Data-Driven Analysis

Time For Homes believes in a methodical, rigorous approach. As such we have a Data for Good program that captures a variety of data from both government sources and other nonprofit organizations in order to drive change in the most efficient manner possible.

We seek to:

  • find the root causes of homelessness

  • model the efficacy of our proposals and programs

  • predict the cost-savings we can realize by solving this problem on a systemic level

Time For Homes recognizes that it is exponentially more difficult to improve a program if we aren’t able to measure its success. We operate under a theory of change that allows us to constantly evaluate our operations, with perpetual feedback loops that are built-in at each stage and level of our projects.

This further allows us to be transparent, creating richer, longer-lasting connections between us and our stakeholders.

In addition to ensuring we are guided by accurate data and analysis at all times, we share our data science programming and resources with our partner organizations.

Data For Good

Our “Data for Good” program aims to use data to help inform policy making and program creation.

It is, in essence, applying the concept that the private sector uses to save money, to instead save lives—while remaining fiscally responsible.

To break down this far reaching goal into more manageable pieces we have three goals overarching in this program.

Gather Data

For our “Data for Good” program we want to gather as much data as possible. This does not simply refer to Point In Time counts or data sources directly relating to Homelessness, it also means that we want to gather data regarding things like, food stamp usage, Medicare/Medicaid usage, child welfare, and various other related social aspects to the Homelessness issue.

In order to accomplish the robust and widespread gathering of data we will collate data from the usual sources of first—Data sets from HUD, World Bank, and various other commonly used sources with similarly common data sets. Some of this data we will be available for use without the need to jump through any hoops but for the next level of Data we will need to work with other organizations and with government agencies—some under Freedom of Information Act Law requests and others we’ll be able to do so with Memoranda of Understanding.

This data will start to get more robust, entering related realms that are not directly related to Homelessness. We are hopeful that these Memoranda of Understanding we may enter into with some of our partners will give us a trove of useful data and that, in turn, we can provide them with data insights that help them run their programs.

Analyze Data

At a basic level we will conduct data analysis to break down the raw data into understandable metrics and accurately answer questions like “where is the problem worst?” Or “who is affected most?” And variations thereof.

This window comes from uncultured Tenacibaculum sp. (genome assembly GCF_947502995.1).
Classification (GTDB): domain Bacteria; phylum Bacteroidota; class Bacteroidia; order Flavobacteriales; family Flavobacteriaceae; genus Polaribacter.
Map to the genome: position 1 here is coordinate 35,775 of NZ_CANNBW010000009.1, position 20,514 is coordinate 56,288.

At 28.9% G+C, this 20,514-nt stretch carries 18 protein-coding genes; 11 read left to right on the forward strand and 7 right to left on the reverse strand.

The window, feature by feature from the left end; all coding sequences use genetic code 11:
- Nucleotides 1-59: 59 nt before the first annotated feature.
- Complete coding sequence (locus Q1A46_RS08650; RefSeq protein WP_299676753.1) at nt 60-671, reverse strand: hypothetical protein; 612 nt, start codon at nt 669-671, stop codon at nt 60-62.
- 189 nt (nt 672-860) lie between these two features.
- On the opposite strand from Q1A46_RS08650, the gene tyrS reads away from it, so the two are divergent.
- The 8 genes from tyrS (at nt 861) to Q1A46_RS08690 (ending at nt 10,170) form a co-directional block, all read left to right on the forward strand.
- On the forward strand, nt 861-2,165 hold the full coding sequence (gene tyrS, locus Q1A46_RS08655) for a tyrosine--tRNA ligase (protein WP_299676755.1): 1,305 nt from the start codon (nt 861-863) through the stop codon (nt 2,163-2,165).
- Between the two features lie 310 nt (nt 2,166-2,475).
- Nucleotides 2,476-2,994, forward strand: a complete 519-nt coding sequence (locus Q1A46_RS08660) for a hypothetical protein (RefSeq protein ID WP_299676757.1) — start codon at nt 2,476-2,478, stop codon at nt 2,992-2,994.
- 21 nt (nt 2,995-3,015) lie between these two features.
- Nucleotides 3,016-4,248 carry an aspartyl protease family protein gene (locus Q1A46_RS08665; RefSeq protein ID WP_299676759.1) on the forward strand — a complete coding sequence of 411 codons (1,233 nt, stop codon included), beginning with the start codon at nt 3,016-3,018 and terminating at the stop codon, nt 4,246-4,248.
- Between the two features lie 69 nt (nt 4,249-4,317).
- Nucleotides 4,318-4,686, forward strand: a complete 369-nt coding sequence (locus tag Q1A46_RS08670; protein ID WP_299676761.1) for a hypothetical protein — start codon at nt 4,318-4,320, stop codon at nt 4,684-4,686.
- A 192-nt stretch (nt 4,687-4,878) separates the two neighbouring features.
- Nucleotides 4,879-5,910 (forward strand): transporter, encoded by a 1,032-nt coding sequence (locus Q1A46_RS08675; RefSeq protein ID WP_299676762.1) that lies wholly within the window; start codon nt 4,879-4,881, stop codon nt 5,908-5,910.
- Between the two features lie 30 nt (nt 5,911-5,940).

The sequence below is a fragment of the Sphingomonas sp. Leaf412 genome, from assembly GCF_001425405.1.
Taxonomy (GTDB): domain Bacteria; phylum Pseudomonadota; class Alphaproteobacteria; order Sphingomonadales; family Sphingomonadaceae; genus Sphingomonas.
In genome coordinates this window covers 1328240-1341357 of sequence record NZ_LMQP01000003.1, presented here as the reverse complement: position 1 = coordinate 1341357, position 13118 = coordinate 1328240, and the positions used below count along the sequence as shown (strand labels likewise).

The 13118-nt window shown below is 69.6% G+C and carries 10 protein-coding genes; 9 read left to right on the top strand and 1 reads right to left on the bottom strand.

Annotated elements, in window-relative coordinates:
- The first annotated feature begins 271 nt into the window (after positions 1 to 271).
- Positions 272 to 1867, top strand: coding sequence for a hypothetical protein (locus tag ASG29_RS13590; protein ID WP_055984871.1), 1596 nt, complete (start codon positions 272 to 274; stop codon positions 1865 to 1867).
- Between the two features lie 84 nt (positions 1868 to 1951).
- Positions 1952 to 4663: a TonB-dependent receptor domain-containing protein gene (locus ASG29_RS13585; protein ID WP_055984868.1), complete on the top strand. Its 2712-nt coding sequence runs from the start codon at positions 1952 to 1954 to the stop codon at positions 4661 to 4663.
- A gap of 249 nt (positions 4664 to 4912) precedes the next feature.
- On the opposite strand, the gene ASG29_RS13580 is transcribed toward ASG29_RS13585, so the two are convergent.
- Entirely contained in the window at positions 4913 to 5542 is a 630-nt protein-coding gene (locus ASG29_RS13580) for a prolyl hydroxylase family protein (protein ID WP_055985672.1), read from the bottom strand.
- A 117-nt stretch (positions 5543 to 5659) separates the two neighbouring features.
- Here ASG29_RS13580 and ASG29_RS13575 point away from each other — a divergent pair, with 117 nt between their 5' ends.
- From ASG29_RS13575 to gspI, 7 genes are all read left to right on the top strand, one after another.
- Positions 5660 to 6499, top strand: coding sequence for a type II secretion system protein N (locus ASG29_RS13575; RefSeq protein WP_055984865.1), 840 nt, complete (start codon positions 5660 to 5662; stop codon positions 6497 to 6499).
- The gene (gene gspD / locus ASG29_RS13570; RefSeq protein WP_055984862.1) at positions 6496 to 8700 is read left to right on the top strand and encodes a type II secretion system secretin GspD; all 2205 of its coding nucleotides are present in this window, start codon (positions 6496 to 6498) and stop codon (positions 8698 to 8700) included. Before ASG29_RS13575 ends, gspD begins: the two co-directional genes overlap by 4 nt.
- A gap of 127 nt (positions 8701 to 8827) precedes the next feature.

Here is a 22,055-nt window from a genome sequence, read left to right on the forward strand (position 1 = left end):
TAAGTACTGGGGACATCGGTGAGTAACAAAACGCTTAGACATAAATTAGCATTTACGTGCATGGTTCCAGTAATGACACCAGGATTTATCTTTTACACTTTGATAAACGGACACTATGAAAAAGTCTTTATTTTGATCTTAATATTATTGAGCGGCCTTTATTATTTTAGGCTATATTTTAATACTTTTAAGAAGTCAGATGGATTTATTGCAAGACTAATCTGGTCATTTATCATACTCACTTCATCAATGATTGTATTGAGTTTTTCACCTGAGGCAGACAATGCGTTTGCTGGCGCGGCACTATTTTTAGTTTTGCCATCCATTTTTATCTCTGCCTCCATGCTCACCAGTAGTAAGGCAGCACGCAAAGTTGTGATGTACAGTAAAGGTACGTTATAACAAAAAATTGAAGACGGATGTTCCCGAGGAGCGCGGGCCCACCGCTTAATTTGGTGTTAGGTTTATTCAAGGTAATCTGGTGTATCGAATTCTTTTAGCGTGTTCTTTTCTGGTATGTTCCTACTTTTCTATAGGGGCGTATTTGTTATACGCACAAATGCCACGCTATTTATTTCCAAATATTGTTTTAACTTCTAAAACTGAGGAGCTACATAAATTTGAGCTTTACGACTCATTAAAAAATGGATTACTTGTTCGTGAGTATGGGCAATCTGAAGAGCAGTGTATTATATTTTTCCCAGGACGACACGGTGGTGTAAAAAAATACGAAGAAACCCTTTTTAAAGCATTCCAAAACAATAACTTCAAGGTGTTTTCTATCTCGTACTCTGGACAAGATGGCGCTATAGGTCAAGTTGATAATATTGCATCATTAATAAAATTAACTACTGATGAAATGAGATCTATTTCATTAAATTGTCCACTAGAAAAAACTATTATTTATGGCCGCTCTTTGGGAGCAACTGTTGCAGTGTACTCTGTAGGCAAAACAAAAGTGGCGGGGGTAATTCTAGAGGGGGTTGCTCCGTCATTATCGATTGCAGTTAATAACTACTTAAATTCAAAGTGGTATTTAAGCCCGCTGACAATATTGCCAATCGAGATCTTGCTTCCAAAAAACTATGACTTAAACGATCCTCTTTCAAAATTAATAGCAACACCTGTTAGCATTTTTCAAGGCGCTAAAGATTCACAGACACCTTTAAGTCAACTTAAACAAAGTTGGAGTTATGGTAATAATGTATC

At a more advanced level we will attempt to create models and other applications to attempt to investigate more thoroughly the homeless issue. Some of these other applications are Neural Networks attempting to predict increases or decreases in Homeless numbers, or a data application that aggregates information on Homelessness into a word cloud to help break the issue into more manageable sub-issues such as substance-dependency, or access to work, or a Model which does the same thing as the Neural Network, but in a more concrete way.

These will be used to help inform policy and advocate change and progress. Time For Homes intends to share these applications and insights with our partners, fellows, and advisors—the issue is too big to solve on our own, everyone should have access to these tools and resources. As time goes on and the needs of our organization and those of our partners grow, we will add needed forecasting models and other applications, in order to serve all our stakeholders to the best of our ability.

Improve Data

One key aspect of our “Data for Good” program is the idea that we can improve quality of the data that is available regarding the homeless issue. Currently it is widely held that the majority of data regarding Homelessness is lackluster and not nearly as accurate as it should be. To be fair, it is workable, and that fact that it exists at all is commendable. However, there are ongoing efforts to create more accurate data on homelessness.

The methods most commonly used include but are not limited to gathering data from related sources, and creating new techniques to gather the data. We think, while this is all well and good, perhaps an analysis of the data itself could provide some level of improvement. We aim to use Statistical, Mathematical, and scientific techniques to use existing data to fill in its own holes. An example of one such technique is Matrix completion, and it is often used in the medical field to make tests and scans more accurate without sacrificing the ability to do these tests in the first place.

We hope to use similar or adapted techniques to look at the existing data and tune it to be more accurate through this more technical and advanced techniques.

By The Numbers: Equality?

39%

of the Homeless Community are African American

45%

of the Homeless Youth identify as LGBTQ+

Why African Americans, in particular, are disproportionately represented?

According to the national alliance to end homelessness, African Americans have been systematically denied equal rights and opportunities. The effects of long-standing discrimination linger and perpetuate disparities in poverty, housing, criminal justice, and health care, among other areas. These disparities, in turn, can contribute to more African Americans experiencing homelessness.

Clearly, it will take some systemic changes to build a truly just and fair society. Only with your help and the help of our partners/fellows/advisory board members can we achieve that.